Juniper To Restate Results Due To Stock Option Probe, Faces Delisting

Juniper said in a statement Thursday that it must restate historical financial statements to record additional charges for stock-based compensation expenses. The Sunnyvale, Calif.-based networking company hasn't yet determined the amount of the charges or the specific periods it needs to restate.

In addition, Juniper said it expects to receive notice of a delisting from the Nasdaq stock exchange because it missed the deadline for filing its most recent quarterly report.

Juniper Chairman and CEO Scott Kriens delayed financial results July 19 and disclosed that an ongoing investigation by the audit committee of the networking vendor's board had preliminarily concluded that the recorded grant dates of certain stock-option grants differed from the actual measurement dates that should have been used for accounting purposes.

At that time, Juniper said it wasn't sure if the impact would be material or if financial changes would be necessary. The company on Thursday notified regulators that reported results going back to Jan. 1, 2003, aren't reliable.

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The company said it is "committed to resolving these issues as expeditiously as possible and to file its Form 10-Q and restated financial statements as soon as practicable following completion of the independent investigation."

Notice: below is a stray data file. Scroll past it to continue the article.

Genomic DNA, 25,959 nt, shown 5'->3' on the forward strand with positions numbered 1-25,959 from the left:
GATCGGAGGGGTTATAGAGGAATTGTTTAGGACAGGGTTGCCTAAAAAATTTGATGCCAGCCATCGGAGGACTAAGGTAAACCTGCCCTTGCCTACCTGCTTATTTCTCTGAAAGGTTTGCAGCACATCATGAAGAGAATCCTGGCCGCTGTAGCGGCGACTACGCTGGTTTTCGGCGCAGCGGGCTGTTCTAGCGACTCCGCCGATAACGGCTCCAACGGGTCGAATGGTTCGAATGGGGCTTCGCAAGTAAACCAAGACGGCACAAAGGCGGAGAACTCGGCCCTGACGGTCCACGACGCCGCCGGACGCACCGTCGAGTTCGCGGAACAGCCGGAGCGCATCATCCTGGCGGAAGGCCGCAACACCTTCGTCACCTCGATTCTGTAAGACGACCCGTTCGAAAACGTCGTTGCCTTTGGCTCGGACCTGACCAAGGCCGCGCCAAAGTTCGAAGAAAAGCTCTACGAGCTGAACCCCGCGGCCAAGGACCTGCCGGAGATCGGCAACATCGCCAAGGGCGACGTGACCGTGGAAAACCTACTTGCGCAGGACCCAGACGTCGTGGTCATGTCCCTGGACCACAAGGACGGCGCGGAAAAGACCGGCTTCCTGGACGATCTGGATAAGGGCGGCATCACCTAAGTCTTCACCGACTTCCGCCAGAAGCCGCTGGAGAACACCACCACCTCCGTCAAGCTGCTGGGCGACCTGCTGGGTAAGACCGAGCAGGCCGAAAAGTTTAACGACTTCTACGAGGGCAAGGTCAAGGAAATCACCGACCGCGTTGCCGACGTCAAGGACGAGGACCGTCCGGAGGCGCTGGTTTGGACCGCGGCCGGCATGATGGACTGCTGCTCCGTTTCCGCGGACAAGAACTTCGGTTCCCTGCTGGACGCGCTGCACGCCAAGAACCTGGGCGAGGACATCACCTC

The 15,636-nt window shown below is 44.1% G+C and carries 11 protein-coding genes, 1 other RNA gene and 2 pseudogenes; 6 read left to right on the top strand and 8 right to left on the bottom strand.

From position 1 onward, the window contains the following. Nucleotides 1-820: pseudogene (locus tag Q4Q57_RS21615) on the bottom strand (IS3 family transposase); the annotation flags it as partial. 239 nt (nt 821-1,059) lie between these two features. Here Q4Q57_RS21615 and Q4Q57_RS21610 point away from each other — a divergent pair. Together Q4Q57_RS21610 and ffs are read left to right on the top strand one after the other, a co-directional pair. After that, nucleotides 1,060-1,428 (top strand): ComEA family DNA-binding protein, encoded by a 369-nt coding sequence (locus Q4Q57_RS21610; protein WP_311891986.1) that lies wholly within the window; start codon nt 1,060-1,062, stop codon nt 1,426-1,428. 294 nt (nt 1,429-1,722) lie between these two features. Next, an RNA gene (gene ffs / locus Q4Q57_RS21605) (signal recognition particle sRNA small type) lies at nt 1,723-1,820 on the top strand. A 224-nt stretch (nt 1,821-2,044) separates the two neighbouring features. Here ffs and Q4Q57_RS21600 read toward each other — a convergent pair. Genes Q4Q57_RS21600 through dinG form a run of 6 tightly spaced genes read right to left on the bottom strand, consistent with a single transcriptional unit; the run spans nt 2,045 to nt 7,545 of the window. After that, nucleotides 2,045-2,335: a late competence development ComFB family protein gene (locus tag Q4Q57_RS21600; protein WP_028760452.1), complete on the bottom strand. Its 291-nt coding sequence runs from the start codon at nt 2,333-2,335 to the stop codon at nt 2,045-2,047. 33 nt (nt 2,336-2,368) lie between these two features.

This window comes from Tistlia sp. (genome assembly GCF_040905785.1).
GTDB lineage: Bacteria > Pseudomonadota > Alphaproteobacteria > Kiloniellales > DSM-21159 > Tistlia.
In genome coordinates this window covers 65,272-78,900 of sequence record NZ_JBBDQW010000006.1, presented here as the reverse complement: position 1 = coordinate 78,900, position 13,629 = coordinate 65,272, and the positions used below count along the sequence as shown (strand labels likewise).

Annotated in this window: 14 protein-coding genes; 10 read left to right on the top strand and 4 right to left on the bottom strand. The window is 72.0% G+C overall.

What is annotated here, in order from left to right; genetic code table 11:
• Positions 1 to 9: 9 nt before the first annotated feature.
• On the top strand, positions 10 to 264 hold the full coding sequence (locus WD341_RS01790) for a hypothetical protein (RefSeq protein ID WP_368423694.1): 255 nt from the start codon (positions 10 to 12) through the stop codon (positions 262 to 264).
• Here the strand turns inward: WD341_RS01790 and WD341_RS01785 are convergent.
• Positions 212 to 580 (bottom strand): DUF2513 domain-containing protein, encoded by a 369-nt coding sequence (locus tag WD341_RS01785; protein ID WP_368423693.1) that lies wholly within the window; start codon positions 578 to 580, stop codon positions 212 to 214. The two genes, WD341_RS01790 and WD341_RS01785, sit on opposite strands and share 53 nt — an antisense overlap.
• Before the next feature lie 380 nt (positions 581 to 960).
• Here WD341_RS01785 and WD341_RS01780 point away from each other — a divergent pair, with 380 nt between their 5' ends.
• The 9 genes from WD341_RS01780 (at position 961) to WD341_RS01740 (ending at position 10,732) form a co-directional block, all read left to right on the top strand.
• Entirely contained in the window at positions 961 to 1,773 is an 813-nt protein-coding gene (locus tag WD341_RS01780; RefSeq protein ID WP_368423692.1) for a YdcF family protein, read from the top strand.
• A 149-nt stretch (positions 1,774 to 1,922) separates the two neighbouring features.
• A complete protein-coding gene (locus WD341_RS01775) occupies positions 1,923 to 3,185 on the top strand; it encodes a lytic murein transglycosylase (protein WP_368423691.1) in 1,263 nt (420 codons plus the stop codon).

Juniper is one of several public companies sorting through accounting irregularities relating to stock option grants. Apple on Friday said it would delay its third-quarter results as it reviews stock-option grants.

The U.S. Securities and Exchange Commission is investigating more than 80 companies for accounting problems related to the backdating of stock options.

Juniper rival Cisco Systems earlier this week asserted that its accounting practices relating to stock-option grants are sound.

"Given the recent attention to this issue, Cisco thoroughly reviewed its issuance of stock option grants, and I can say with confidence that we did not change stock-option grant dates to give employees a lower exercise price. ... We stand behind all of our financial statements as we reported," Cisco CFO Dennis Powell said in a conference call with financial analysts to discuss the San Jose, Calif., company's fourth-quarter results.